Baroness Grey-Thompson, a Crossbench member, has significant expertise and experience on Olympic and sporting issues. A winner of 11 Paralympic gold medals during her athletic career, Baroness Grey-Thompson is also a Non-Executive Director of UK Athletics.
The debate, tabled by Lord Shutt of Greetland, Government spokesman for the Department for Culture, Olympics, Media and Sport in the House of Lords, discussed the progress being made in delivering the 2012 Games, which take place in London.
Baroness Grey-Thompson said that London had led the way in organising a Paralympic Games that would raise the bar for sponsorship, sustainability, transport and inclusion. She spoke about how the growth of the Games and the number of nations taking part had increased social provision for people with disabilities.
Baroness Grey-Thompson also talked about the need to work hard to maximise the ‘spike in participation rates in physical activity’ that the Games will bring. ‘Involvement in physical fitness can help lead to improved learning, greater confidence and general wellness: all the things that we want for our young people,’ she said.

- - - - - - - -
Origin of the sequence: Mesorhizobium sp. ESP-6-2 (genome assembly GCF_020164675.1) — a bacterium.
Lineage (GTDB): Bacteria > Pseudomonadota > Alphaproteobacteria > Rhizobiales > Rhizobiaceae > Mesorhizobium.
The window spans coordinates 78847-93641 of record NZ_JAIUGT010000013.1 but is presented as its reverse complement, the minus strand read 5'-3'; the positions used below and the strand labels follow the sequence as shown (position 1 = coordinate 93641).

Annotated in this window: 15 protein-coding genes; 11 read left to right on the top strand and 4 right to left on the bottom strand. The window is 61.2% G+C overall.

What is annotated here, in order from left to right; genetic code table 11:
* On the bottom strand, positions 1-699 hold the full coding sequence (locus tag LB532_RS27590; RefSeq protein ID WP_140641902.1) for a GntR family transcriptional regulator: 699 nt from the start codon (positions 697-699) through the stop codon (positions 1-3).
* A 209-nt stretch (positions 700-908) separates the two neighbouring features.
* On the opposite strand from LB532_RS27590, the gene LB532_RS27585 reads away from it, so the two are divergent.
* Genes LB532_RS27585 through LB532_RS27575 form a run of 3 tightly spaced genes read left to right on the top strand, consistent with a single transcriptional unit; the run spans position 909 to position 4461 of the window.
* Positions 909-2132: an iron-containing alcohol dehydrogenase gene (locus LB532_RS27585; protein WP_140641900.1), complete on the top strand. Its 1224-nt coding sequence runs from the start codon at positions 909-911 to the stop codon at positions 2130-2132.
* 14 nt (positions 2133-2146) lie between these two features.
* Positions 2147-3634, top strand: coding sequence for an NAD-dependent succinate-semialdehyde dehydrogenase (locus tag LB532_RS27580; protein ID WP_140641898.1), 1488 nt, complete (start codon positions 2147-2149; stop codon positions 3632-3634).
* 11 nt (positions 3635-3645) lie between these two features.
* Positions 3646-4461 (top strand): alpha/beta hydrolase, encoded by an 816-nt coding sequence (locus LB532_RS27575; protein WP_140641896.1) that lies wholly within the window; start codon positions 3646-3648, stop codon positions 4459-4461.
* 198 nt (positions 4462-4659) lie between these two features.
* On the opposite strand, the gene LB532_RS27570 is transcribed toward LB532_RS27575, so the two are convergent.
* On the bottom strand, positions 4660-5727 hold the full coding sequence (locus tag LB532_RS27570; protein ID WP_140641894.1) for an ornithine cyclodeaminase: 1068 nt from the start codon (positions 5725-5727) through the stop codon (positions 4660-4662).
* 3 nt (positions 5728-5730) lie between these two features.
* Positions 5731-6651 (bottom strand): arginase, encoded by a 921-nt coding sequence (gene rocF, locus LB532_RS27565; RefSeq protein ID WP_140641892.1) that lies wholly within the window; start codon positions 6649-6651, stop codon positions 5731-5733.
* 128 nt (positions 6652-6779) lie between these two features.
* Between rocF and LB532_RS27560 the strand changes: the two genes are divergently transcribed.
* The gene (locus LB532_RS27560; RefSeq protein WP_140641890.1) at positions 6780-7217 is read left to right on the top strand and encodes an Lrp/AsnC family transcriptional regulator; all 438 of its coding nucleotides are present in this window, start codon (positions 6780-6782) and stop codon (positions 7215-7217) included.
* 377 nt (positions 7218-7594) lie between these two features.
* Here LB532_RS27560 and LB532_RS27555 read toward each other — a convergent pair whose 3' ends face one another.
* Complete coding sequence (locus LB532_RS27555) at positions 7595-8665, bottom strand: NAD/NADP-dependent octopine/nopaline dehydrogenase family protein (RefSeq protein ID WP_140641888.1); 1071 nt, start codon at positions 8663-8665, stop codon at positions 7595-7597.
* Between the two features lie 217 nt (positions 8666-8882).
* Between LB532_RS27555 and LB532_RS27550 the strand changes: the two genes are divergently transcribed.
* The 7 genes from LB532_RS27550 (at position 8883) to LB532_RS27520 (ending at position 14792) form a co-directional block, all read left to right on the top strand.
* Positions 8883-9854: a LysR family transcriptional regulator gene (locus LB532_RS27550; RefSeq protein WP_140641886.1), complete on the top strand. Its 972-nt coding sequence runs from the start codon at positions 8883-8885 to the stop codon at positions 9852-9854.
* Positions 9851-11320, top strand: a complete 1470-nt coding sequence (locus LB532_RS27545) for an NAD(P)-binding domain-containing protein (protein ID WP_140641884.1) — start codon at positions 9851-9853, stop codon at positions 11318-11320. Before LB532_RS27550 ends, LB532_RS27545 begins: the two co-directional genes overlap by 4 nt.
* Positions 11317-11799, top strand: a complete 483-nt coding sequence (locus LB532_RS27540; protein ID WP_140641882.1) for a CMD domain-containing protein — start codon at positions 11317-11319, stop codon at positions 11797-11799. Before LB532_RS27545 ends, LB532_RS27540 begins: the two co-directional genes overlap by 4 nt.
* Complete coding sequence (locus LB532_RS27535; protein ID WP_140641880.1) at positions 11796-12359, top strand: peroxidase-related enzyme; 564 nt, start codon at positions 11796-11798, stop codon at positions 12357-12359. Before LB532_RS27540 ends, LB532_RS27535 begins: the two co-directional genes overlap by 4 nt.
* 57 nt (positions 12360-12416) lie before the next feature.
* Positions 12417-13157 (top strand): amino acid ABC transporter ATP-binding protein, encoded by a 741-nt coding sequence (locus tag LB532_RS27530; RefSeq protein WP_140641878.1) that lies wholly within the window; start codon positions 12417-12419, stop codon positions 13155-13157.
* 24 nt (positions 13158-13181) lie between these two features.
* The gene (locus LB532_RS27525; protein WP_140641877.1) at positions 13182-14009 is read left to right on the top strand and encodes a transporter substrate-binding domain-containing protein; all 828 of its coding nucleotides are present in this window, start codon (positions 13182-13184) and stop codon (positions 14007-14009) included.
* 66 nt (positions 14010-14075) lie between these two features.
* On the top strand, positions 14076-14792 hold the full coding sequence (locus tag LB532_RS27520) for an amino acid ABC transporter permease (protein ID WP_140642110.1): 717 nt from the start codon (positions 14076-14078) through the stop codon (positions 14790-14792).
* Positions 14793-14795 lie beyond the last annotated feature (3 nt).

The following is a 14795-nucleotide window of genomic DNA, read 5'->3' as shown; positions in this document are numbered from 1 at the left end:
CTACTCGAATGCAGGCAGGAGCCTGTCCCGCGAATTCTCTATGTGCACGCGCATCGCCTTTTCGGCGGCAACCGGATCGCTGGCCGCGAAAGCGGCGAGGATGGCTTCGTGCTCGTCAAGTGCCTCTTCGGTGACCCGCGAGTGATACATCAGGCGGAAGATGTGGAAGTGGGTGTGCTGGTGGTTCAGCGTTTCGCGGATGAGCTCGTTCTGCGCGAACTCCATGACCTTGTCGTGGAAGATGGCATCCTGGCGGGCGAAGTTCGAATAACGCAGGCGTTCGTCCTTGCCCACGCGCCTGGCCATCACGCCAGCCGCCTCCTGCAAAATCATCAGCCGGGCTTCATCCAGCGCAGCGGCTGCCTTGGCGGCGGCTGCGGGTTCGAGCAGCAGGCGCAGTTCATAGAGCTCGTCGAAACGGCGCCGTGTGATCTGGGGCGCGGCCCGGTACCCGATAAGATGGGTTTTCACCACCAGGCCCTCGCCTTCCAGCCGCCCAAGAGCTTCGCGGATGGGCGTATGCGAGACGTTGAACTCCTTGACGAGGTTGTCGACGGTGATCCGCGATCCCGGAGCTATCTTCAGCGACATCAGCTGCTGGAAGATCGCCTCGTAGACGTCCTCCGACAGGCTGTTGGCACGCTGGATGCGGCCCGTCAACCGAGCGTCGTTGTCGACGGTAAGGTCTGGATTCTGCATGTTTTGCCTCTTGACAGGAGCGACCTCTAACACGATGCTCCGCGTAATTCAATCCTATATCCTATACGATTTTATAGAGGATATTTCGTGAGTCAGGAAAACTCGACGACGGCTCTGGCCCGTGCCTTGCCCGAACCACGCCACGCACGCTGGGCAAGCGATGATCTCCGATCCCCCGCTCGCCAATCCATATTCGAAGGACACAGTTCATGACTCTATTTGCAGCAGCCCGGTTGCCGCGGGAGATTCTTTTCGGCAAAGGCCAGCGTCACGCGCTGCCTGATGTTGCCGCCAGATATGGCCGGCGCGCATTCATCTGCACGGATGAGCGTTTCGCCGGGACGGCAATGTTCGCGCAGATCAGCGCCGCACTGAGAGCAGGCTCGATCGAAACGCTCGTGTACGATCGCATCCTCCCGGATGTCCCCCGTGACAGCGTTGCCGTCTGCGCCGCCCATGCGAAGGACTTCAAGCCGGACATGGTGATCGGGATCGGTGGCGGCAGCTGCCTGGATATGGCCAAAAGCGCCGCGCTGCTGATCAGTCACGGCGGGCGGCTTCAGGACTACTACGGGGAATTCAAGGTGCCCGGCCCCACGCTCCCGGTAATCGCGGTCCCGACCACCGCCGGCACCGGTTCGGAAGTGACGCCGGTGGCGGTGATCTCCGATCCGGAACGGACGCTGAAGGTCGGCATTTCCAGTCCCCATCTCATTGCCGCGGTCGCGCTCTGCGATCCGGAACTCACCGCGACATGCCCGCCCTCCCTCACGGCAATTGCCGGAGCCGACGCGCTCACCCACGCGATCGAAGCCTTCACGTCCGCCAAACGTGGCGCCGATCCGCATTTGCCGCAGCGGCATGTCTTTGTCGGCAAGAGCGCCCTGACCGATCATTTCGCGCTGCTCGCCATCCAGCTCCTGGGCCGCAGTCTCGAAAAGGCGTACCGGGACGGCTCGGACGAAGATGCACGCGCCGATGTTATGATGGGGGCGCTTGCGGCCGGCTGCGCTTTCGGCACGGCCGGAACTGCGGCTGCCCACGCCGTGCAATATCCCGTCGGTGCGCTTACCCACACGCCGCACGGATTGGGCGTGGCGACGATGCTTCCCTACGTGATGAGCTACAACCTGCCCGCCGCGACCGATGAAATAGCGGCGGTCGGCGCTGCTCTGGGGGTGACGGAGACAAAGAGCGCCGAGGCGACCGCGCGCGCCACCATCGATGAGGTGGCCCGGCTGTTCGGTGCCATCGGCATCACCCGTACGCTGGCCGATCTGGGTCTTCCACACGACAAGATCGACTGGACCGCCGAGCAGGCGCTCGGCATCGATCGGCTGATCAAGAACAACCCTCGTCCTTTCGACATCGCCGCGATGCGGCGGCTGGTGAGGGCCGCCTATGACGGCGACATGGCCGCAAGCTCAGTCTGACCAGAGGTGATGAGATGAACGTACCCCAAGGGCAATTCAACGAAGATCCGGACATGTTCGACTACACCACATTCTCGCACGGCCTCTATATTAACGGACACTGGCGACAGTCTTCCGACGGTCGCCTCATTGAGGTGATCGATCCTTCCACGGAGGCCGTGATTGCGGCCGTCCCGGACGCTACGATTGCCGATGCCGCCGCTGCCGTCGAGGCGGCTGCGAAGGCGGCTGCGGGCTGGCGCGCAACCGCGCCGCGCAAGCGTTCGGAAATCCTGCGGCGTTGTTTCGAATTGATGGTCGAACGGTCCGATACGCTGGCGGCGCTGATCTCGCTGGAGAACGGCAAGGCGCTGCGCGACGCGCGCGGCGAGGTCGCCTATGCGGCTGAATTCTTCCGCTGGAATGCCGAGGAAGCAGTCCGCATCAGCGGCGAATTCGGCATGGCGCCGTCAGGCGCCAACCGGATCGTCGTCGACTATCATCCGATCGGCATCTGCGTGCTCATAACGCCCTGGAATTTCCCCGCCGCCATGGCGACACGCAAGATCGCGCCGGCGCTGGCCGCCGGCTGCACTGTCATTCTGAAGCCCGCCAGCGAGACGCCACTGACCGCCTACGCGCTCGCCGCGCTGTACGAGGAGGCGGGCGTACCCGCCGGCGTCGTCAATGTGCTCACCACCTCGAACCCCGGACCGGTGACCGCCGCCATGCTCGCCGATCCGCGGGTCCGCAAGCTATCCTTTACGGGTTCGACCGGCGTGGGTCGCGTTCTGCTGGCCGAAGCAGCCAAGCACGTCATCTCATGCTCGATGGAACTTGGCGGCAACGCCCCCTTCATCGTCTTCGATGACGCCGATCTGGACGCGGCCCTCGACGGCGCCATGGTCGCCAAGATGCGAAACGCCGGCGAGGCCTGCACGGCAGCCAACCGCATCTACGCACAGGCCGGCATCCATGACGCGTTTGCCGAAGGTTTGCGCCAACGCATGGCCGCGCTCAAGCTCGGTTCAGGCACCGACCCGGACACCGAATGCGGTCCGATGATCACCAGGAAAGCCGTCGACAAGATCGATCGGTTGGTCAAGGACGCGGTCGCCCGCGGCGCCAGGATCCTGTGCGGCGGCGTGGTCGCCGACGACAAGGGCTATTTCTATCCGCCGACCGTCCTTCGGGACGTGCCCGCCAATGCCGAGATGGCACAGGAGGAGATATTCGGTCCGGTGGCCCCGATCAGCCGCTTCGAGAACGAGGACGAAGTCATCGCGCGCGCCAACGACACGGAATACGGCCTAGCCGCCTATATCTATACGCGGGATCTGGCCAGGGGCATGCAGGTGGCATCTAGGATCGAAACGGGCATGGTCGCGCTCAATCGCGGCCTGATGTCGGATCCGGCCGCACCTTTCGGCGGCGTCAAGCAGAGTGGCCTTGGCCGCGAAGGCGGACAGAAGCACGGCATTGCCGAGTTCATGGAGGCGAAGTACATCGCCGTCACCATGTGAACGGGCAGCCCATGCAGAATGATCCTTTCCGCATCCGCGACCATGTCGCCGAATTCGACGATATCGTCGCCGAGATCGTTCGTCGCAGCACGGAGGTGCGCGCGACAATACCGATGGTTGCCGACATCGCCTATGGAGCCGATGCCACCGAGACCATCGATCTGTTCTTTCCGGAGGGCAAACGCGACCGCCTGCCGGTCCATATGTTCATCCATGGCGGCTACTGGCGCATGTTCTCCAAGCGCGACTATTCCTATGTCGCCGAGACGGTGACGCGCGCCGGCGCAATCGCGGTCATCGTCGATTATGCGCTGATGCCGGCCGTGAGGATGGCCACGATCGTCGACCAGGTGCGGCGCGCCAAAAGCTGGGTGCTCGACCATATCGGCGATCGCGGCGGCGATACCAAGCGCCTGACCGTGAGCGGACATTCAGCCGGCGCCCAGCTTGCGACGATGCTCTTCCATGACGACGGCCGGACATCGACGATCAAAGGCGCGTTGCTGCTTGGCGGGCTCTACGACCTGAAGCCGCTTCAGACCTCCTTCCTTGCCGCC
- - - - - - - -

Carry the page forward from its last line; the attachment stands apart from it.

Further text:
Baroness Ford, Chair of the Olympic Park Legacy Company, responded on behalf of the Government in the place of Lord Mawson who could not attend. Lord Moynihan, Chairman British Olympic Association and Lord Hall of Birkenhead, Chairman British Olympic Association were among the Members who contributed to the debate.
Other topics covered included security planning, improving the transport infrastructure, and the economic regeneration of East London through the sustainable development of open spaces, new homes, waterways and world-class sporting venues.
Members also looked to the legacy of hosting the Games in the UK including the opportunity to tackle rates of obesity, particularly among young people; to provide the facilities that will encourage young people to participate in sports; to sustain the increased participation in sport; and to inspire young people from the local communities – ‘five of the poorest boroughs in the capital’ – to take part on local volunteering, cultural and physical activities.
The maiden speech marks the first time a new Member of the Lords has spoken in the House. Usually, a maiden speech takes place during a general debate and is uncontroversial.
• Glossary: Maiden speech
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